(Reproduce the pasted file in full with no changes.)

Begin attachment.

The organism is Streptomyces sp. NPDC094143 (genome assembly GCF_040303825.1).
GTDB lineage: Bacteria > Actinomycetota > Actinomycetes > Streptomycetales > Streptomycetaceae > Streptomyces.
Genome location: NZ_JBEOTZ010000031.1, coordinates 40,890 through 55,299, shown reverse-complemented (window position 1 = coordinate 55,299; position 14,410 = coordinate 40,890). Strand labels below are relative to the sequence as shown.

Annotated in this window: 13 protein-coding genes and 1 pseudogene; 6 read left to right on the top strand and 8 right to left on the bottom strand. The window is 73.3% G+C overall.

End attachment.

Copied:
The organism is Streptomyces sp. NPDC094143 (genome assembly GCF_040303825.1).
GTDB lineage: Bacteria > Actinomycetota > Actinomycetes > Streptomycetales > Streptomycetaceae > Streptomyces.
Genome location: NZ_JBEOTZ010000031.1, coordinates 40,890 through 55,299, shown reverse-complemented (window position 1 = coordinate 55,299; position 14,410 = coordinate 40,890). Strand labels below are relative to the sequence as shown.

Annotated in this window: 13 protein-coding genes and 1 pseudogene; 6 read left to right on the top strand and 8 right to left on the bottom strand. The window is 73.3% G+C overall.